By Benneth Joshua
“Every society has a contextual philosophy. The problem I see in understanding the simple and yet, clear philosophy of African society is that we approach it filled with “indoctrinated Western philosophy.”
It’s important to realize that no matter how educated in the White Man’s Philosophy you and I are, the largest percentage of our kith and kin still believe in their local African philosophy.
The society where Amadioha remains Chi does not ‘dis-accommodate’ witchcraft.
As a matter of fact, witchcraft called Amunsu is very much a part of ancient Igbo metaphysical philosophy. And not only the Igbos. Other African nationalities share similar or near-similar metaphysical realities.
The coming of Christianity however depicted its bad side as often practiced by Black and Red Witches.
Surprisingly some of modern-day educated Africans perhaps drooling from over-saturation of the White man’s philosophy, culture, and misled by whatever index/indices of social-cognitive development by which they evaluate the White Man, are quick to discountenance the presence and operations of Amunsu (Witchcraft) leading oftentimes to gruesome misfortune.
As Africans, we must embrace the reality that witches, wizards, witchcraft, and wizardry exist.
A high voodoo society given to black magic cannot have these practices.
Whilst the western world explores science and technology in its bid to control mankind, Africans have resorted to black magic and witchcraft/wizardry for some reason.
Indeed, in contemporary Nigerian society, advanced western education alone does not guarantee a better life.
It explains why educated Africans even those who have attained Doctors of Philosophy (Ph.D.) in academic pursuits and having stumbled on this truth, engage the service /services of witch doctors and prophets to guarantee their success in whatever field of endeavour they are into.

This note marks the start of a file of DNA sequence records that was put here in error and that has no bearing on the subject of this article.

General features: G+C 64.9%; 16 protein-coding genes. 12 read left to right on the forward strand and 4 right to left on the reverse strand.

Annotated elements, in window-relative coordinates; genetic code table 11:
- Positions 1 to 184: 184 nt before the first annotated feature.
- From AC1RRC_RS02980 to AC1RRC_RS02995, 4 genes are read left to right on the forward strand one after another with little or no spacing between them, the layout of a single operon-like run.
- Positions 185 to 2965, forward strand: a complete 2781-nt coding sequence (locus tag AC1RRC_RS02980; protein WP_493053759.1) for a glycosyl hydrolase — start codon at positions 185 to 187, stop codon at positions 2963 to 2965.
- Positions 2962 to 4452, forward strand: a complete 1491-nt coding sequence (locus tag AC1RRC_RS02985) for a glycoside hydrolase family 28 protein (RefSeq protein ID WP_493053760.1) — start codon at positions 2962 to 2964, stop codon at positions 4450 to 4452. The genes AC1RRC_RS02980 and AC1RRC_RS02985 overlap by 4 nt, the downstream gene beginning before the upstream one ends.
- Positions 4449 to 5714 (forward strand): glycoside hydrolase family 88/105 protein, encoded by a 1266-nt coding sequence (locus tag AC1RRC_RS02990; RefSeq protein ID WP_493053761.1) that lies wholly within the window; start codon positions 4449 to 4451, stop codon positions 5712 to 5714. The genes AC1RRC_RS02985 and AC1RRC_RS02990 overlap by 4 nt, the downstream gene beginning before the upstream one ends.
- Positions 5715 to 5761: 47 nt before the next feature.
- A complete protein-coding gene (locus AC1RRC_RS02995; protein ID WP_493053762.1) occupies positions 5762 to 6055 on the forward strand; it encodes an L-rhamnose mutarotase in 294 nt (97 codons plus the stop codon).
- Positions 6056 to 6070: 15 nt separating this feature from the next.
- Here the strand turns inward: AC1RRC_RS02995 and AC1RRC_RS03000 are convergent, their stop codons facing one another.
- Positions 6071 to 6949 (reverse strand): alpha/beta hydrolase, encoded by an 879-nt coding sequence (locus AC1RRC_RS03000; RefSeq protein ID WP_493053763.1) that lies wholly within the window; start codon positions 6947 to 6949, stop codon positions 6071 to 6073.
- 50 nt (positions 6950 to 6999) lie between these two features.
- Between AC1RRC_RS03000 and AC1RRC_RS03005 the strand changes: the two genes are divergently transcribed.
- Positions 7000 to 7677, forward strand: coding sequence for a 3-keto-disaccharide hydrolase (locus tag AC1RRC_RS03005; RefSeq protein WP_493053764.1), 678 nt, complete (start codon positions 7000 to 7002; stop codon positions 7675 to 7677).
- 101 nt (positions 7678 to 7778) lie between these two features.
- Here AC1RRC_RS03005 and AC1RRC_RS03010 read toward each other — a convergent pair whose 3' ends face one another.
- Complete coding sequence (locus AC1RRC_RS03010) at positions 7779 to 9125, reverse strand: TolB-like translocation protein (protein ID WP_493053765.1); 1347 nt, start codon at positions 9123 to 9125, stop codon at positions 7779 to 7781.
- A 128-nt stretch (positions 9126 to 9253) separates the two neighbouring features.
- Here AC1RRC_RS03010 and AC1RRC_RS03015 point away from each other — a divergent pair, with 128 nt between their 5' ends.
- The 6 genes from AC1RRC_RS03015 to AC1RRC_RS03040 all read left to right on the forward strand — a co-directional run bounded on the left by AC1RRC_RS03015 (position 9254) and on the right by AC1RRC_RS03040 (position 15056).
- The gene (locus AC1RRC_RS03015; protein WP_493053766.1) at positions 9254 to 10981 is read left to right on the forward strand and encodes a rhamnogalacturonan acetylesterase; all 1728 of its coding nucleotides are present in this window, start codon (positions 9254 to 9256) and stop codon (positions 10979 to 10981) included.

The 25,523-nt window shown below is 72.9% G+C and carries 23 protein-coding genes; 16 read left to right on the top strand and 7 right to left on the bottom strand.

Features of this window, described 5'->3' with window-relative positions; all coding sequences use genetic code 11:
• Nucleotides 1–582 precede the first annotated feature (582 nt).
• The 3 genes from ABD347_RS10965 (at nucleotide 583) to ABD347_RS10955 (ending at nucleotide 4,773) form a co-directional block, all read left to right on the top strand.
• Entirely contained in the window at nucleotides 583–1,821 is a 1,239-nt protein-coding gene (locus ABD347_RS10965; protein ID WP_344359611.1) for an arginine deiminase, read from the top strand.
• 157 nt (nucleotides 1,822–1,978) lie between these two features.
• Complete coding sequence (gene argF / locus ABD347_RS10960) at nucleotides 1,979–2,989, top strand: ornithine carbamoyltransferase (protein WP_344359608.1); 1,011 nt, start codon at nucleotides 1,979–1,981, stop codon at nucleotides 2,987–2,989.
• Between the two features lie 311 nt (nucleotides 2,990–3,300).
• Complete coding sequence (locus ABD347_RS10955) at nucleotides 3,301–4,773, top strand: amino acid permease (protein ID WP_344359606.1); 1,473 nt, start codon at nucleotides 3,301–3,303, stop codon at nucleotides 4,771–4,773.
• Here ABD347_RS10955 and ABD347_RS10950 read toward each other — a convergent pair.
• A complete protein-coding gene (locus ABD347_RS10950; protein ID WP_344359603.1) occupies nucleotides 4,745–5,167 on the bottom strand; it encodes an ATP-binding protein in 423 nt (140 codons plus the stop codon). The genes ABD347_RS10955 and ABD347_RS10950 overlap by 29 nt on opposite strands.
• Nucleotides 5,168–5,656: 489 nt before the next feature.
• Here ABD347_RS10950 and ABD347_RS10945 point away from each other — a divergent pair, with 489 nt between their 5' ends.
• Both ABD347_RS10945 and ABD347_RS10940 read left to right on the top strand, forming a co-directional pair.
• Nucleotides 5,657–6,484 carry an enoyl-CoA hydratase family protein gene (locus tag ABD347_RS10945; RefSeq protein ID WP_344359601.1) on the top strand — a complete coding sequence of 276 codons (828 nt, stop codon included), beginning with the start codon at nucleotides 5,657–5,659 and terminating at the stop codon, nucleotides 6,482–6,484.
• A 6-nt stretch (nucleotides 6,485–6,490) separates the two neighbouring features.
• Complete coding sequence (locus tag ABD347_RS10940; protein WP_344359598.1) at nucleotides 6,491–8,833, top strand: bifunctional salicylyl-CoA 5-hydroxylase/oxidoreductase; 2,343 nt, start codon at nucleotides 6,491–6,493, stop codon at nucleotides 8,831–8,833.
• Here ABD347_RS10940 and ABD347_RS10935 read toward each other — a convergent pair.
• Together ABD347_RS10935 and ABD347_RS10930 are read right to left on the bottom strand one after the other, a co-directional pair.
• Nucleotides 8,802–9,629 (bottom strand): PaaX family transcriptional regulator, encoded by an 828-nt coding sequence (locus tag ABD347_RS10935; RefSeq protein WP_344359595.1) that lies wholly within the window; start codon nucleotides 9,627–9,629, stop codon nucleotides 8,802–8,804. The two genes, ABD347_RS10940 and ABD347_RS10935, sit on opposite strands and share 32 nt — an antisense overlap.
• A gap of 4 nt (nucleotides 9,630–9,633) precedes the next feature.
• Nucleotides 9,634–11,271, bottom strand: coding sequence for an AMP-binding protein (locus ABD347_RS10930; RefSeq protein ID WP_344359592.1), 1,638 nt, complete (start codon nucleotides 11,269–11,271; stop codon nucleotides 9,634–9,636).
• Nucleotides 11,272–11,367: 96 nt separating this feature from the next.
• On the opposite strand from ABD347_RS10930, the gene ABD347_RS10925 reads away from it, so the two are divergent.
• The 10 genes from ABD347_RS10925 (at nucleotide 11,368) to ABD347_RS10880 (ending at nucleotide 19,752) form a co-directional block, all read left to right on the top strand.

From the military to academia, religious circles, and market areas, there’s no part of the African society where spiritism which of course includes witchcraft is not found.
It is on record that former Presidential Spokesman, Reuben Abati, speaking on the issue soon after the expiration of the administration of His Excellency, President Goodluck Jonathan, recounted a conversation where he was told that some staff of the Presidential Villa employ diabolic means as ‘buffers’ and ‘pathfinders’ to achieve whatever objective.
He particularly recounted deluding himself bathing with soaps as “Lux” while these diabolic fellows bath with “blood” each day before coming to the villa.
Clearly hearing from the horse’s mouth.
Instances abound everywhere of this kind of stuff.
It is thus delusional for any to discountenance the existence and operations of black magic; a code name for witchcraft, wizardry, and voodoo.”
What therefore remains with us is the choice on the way forward; as individuals or as a society.
Do we embrace the belief in witchcraft, black magic, voodoo or whatever name you call it?
And if we do, the next question to ask would be: for what purpose?
Is it a constructive element for personal, group, or societal development?
Or do we discard it in totality and follow the white man’s metaphysical philosophy.
Certainly, those who have delved deep into Christianity and Islam as case studies would’ve realized that both faiths have deep aspects of conjectural spiritism.
Christianity like Islam can be used to kill or make alive, build or destroy, heal, or make I’ll.
Same with witchcraft.
Hence, the choice before us is which do we choose from given the options before us.
If witchcraft for individual growth, society, or group growth and development is the way forward, then it is certainly neither black nor red witchcraft /wizardry.
It has to be “White Witchcraft / Wizardry”.
Otherwise, let’s embrace the White man’s metaphysical philosophy while employing all measures to obliterate the others.
Again it is a sheer delusion to assume that Witchcraft and witches or Wizards do not exist.
Joshua K. B